Brianna (Schneck) Stenger is a graduate student (PhD) in the Environmental and Conservation Sciences (ECS) program and NDSU. She completed her B.S. in zoology (emphasis in fisheries, wildlife, ecology, and behavior) from NDSU in May of 2008. Brianna’s main research focuses on understanding Cryptosporidium adaptation and coevolution with host species and applying that knowledge to source tracking in rural watersheds.
Source tracking of Cryptosporidium in rural watersheds
Fellow: Brianna Schneck
Co-Advisors: Dr. John McEvoy, Department of Veterinary and Microbiological Sciences
Dr. Mark Clark, Department of Biological Sciences
Matching Support: North Dakota State University
Degree Progress: Ph.D. in Environmental and Conservation Sciences expected graduation 2013.
The Upper Midwest has among the highest incidences of human cryptosporidiosis in the U.S. (Hlavsa et al. 2005). There is therefore a critical need to determine Cryptosporidium sources and transmission dynamics in this region. A study, which I co-authored, has shown that most human cryptosporidiosis in the region is caused by C. parvum, a species associated with humans and cattle (Feltus et al. 2006). However, the traditional model, describing Cryptosporidium movement from livestock to humans via water, appears over simplistic in light of recent evidence of wildlife sources of contamination. To better understand the human health significance of Cryptosporidium in rural watersheds, we need to determine the source of the contamination. I will address this need by quantifying the impact of the wildlife and cattle sources in rural watersheds in the region. With the successful completion of this project, I expect to have clarified the public health significance of waterborne Cryptosporidium in rural watersheds. Outputs from this project will have regional, national, and international relevance and will be critical to the guidance of future policies on the control of Cryptosporidium transmission in water.
The present research is in continuation of the work proposed for the 2009 and 2010 NDWRRI program.
To determine the factors influencing the contributions of cattle and wildlife to Cryptosporidium in rivers. This is critical to understand the public health significance of Cryptosporidium in rural watersheds.
Expected outcomes and impact:
With the successful completion of the Objective, I expect to find that the prevalence of different wildlife and cattle associated Cryptosporidium species will be dependent on host abundance, prevalence of the parasite in the host population, and the number of oocysts being shed. As host numbers and parasite shedding rates fluctuate throughout the year, we expect to observe corresponding changes in the numbers and prevalence of Cryptosporidium in river samples. Results will be used to predict when different host species are likely to be significant sources of surface water contamination. For example, deer are known to herd more in the fall months and this may correlate with an increased environmental load of deer-associated Cryptosporidia and a corresponding increase in prevalence in the water. Understanding the dynamics of wildlife- and cattle-associated Cryptosporidia in a watershed is critical to any assessment of human health risks.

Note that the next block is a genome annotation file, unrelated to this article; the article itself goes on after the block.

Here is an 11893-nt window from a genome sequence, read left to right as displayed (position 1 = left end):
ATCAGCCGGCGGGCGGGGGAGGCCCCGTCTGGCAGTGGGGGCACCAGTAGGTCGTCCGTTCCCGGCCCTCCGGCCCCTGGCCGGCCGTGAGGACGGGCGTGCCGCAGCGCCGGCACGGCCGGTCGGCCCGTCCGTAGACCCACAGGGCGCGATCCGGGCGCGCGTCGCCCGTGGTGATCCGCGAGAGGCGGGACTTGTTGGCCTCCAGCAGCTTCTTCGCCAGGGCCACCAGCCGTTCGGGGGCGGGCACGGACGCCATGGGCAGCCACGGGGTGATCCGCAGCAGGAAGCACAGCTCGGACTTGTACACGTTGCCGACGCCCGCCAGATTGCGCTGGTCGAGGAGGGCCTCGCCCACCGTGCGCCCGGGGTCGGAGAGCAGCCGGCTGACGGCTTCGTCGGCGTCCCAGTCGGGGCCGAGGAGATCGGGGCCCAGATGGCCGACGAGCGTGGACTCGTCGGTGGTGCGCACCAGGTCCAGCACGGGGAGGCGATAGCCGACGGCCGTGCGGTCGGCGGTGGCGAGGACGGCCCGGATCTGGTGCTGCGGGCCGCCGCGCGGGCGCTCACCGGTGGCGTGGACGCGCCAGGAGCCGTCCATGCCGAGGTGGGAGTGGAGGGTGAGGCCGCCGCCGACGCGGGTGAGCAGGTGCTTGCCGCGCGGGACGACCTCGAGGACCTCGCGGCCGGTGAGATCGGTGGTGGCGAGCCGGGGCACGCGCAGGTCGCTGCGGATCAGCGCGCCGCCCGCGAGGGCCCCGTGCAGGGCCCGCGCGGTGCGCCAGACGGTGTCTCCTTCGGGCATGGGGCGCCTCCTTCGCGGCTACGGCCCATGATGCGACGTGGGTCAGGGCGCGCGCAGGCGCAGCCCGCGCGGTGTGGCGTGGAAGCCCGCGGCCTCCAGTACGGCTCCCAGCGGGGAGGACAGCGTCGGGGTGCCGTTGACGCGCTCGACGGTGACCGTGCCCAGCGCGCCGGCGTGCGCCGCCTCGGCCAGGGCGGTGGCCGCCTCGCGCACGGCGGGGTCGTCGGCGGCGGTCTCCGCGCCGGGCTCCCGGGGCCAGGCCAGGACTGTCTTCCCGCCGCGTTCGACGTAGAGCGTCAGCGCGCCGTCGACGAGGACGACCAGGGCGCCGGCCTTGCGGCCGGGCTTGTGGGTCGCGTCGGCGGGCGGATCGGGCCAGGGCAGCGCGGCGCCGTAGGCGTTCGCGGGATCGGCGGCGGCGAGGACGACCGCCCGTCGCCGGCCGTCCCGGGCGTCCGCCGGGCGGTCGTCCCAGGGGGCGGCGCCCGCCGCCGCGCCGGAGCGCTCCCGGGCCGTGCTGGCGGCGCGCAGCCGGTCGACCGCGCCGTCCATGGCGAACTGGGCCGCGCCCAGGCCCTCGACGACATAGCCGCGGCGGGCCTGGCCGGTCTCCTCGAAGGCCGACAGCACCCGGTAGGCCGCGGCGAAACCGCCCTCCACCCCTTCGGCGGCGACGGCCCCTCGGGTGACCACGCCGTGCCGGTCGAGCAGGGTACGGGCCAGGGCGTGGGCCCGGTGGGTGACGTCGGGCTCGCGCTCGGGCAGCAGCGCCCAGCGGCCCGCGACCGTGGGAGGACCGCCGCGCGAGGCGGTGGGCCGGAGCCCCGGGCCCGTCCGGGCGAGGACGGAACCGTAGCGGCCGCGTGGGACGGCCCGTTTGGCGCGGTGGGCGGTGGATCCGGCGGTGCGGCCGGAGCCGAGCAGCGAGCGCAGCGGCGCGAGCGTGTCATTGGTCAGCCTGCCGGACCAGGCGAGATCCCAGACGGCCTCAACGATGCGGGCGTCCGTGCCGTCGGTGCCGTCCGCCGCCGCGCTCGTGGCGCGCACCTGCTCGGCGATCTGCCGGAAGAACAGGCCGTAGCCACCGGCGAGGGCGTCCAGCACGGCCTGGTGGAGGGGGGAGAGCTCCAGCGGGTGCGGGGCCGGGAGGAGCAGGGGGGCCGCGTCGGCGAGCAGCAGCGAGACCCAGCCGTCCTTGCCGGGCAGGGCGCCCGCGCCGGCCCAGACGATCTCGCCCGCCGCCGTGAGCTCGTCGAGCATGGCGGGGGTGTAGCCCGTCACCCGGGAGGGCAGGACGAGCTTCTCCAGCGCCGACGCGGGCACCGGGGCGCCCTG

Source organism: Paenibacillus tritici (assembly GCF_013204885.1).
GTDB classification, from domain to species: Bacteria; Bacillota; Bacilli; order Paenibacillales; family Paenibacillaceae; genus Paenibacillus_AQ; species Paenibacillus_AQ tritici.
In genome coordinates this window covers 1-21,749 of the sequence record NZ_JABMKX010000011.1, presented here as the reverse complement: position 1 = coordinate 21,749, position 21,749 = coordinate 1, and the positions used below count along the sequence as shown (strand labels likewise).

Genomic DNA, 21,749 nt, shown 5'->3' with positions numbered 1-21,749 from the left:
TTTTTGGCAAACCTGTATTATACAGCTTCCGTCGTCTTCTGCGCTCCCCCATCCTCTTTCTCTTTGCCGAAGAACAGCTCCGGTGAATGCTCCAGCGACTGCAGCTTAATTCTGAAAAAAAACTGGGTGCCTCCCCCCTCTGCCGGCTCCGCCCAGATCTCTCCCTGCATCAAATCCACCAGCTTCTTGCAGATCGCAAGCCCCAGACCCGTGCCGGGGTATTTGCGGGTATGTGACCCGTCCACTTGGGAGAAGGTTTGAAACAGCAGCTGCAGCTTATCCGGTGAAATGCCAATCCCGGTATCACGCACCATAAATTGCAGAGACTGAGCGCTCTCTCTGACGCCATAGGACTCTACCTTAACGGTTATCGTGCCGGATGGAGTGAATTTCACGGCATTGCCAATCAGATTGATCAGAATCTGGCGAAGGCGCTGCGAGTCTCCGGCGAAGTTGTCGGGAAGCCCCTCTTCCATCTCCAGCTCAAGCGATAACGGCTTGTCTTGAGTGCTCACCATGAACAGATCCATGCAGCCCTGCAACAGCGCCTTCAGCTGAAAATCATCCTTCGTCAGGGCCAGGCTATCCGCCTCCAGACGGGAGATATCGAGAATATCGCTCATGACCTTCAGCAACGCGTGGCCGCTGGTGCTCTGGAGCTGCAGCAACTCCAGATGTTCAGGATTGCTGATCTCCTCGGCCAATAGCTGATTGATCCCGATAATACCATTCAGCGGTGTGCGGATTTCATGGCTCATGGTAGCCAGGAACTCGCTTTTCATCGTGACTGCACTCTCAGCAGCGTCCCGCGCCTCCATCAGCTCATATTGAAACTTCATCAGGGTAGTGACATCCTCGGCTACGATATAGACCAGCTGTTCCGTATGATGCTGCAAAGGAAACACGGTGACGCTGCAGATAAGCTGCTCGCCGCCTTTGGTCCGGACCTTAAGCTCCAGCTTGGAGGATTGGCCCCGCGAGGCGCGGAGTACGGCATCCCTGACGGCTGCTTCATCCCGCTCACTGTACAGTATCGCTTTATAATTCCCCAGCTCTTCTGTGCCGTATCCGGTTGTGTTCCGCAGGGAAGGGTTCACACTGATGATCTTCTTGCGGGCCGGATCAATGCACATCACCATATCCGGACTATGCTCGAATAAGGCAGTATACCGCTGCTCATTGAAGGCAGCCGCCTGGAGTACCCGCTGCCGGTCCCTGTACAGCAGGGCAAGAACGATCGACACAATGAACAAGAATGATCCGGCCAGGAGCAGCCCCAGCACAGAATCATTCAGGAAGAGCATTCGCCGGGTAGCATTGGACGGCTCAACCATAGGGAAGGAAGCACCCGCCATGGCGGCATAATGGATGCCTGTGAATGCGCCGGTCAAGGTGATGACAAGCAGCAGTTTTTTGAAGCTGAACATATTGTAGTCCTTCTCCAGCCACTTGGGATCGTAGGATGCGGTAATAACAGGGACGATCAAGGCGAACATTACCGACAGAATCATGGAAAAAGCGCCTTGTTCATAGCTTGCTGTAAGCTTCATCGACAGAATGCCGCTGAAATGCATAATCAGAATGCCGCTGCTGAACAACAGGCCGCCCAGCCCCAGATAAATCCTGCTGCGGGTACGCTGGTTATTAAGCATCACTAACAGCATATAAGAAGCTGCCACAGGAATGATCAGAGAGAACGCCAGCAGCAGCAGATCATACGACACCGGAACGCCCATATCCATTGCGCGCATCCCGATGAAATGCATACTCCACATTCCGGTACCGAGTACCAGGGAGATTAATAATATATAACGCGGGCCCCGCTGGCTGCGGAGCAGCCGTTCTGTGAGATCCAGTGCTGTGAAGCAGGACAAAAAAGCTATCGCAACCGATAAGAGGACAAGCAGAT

Empirical evidence supports host adaptation and a limited host range for most Cryptosporidium species and genotypes. This knowledge has been used to track sources of water contamination and characterize human health risk; however, the factors affecting host range remain unclear. We are using small mammals (mainly rodent species) as a model to study the effect of factors such as host population density, diversity and behavior on the host range of Cryptosporidium genotypes.
Spring flooding results in the movement of Cryptosporidium from the fields of North Dakota, South Dakota and Minnesota to the Red River. Livestock contributed significantly to Cryptosporidium contamination in the Red River during major spring floods. Cattle were the primary source of surface water contamination. We can estimate the flow of oocysts during peak flooding in 2010 at 728,000 per second, based on our oocyst counts and a river flow of 560,000L per second. That is significant when it can take less than 100 oocysts to infect a host.
Small mammals are hosts to various genotypes of Cryptosporidium. We found Cryptosporidium species or genotypes in over 42% of our samples. We now have more than 600 samples and the prevalence is approximately 40%. We’ve identified at least 14 Cryptosporidium genotypes/species in 10 wildlife host species. We have found a novel genotype of Cryptosporidium in Eastern chipmunks and are planning to publish the findings once further molecular characterization and microscopic analysis is complete. Two species of Cryptosporidium, C. parvum and C. ubiquitum, are considered human pathogens, and were found in a number of wildlife samples.
Advisor: John McEvoy, Assistant Professor, Pathogenic Microbiology
Co-Advisor: Mark Clark, Assistant Professor, Biological Sciences